Chilly Finished Basement Needs Cold Return?

Discussion in 'HVAC Heating & Cooling' started by whacka.thumb, Mar 26, 2014.

  1. whacka.thumb

    whacka.thumb New Member

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    Our basement (in a raised ranch) is quite chilly in winter, and in the heavy a/c season. There is no cold air return in the basement, just upstairs.

    1) is a cold return likely to help take the chill off in the basement?
    2) assuming the return vent should be near floor level, can I route the cold air through a partition wall (2x4 wood stud + d/w), maybe using those flexivents I see in new construction? Not sure how I would get the vent through the top plate, but 1 step at a time I guess.

    AAA!

    Chris
  2. Dana

    Dana In the trades

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    All ducted air heating & cooling needs balanced supply & return. Leaving it un-balanced means you can't guarantee the that the designed-for supply volume of air is getting there, and the pressure differences the imbalance creates between rooms drives outdoor air infiltration rates sky high, since every air leak to the exterior becomes part of the return path.

    In a basement it doesn't matter a whole lot if the return is at ceiling height or not, but it should be sufficiently distant laterally to promote air-flow across the room(s) rather than short-circuiting a very short high flow path with very little air exchange in the room.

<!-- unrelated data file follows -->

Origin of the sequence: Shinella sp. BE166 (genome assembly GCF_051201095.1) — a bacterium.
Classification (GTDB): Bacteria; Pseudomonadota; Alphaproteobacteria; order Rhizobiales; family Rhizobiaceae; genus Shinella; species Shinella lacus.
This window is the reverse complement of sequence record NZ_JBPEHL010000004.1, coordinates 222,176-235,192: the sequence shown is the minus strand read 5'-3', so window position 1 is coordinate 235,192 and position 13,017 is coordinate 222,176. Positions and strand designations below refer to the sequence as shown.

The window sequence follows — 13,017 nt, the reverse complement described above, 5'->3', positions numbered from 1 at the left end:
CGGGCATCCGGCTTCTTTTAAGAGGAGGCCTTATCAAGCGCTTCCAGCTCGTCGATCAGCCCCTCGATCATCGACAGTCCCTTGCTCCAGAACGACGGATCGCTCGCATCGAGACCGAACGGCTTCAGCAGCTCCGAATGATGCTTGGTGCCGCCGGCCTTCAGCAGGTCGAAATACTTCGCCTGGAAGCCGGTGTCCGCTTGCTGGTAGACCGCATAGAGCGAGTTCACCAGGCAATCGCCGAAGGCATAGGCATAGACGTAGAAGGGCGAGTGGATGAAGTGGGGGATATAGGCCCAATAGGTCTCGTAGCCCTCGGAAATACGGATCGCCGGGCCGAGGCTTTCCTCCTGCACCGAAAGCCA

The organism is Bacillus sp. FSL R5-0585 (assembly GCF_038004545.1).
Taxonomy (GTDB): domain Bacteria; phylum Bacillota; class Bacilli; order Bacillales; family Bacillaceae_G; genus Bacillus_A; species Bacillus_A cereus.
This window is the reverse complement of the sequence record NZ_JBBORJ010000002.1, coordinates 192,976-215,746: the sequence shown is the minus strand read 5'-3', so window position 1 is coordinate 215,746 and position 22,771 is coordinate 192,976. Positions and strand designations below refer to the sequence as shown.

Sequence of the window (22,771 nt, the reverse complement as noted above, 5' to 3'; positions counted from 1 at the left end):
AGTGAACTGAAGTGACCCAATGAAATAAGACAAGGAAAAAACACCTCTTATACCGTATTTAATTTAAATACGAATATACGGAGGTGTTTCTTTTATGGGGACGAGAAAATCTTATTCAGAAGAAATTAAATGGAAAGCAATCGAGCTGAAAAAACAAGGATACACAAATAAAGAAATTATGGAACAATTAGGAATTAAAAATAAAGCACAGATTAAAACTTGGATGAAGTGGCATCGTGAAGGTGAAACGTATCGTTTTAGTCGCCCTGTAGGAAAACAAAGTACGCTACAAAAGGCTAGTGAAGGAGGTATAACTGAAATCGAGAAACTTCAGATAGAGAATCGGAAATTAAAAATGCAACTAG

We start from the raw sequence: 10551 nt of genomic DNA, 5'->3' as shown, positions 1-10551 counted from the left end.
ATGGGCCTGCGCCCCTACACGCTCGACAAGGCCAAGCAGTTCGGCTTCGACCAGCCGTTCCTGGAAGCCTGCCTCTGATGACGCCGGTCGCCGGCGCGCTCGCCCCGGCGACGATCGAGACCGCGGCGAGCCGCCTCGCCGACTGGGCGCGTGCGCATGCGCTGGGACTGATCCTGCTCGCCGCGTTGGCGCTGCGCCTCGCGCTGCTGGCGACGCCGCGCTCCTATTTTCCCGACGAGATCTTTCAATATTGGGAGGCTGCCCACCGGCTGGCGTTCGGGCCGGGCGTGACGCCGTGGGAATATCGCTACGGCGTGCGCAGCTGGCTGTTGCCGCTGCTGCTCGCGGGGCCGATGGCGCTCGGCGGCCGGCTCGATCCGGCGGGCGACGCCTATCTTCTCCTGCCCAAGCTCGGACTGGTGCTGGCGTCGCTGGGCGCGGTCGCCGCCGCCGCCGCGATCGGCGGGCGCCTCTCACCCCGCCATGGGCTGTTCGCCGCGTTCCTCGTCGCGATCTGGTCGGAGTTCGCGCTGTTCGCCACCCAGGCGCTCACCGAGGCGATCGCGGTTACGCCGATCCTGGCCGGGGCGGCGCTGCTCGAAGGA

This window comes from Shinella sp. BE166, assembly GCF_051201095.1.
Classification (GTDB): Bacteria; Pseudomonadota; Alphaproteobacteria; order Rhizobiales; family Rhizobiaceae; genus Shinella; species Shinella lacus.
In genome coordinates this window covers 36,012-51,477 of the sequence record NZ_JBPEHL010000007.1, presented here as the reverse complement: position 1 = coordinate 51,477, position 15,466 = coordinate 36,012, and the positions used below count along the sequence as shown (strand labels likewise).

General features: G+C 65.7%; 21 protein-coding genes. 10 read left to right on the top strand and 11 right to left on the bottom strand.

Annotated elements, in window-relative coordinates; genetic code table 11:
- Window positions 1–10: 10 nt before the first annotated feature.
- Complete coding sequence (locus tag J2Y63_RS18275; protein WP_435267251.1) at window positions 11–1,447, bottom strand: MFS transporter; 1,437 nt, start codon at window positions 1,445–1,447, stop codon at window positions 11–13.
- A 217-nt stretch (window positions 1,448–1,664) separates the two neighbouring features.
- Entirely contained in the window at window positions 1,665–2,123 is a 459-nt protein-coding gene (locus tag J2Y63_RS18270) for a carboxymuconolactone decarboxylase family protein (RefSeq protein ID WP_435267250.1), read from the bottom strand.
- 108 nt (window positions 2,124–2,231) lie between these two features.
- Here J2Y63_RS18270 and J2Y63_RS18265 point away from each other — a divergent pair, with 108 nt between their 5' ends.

The heat loss/gain characteristics of basements are dramatically different from the fully-above grade zones. Unless controlled as it's own zone the comfort levels will not be consistently comfortable. In most raised ranches half or more of the exterior wall area of the lower level is below grade, and there's maybe half the amount of window area which lowers both heating & air conditioning loads relative to the first floor, but they also don't track too well.

    What are the foundation insulation levels?
  3. whacka.thumb

    whacka.thumb New Member

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    We're not the original owners, so I don't know for sure. House is ~25 years old, but was originally built as a cottage. Heat is FAG, so we don't really have zones (other than via dampers).

    I can't see any foundation insulation from outside and all the interior basement walls are d/w. Have to open a few holes when it warms up.

    The air in the basement is stratified. Much warmer near the ceiling. This is at least partially due to lack of subfloor/dricore/etc on the floors, I guess.

    For the heat problem, I'm guessing that I need subfloors and an aux heat source (gas FP). I don't have a plan for the a/c season.
    Suggestions always welcome!

    Thanks.
  4. Dana

    Dana In the trades

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    The basement slab isn't going to be cold enough to be the primary cause of the wintertime stratification "coolth" unless you're way up on Hudson Bay or something. Since you have an air conditioning season I'm assuming you're in southern Ontario, no further north than Sudbury or Ottawa, but don't be coy, what is your location?

    The odds favor air leakage at the foundation sill or uninsulated foundation walls (at least part of which is above grade) as the primary heat loss or source of cold air. A cantilevered raised- ranch will often have huge air leakage at the cantilever, which is often stuffed with a few batts or something, without any real air-barrier between the conditioned space and that bit of leaky overhang. That's usually fixable without ripping the interior finish wall or ceiling apart, but takes some sleuthing to figure out for sure that it's the main problem. And if your foundation walls aren't insulated it's worth considering a do-over on the basement wall finishing, even though it's a major project to get it done properly.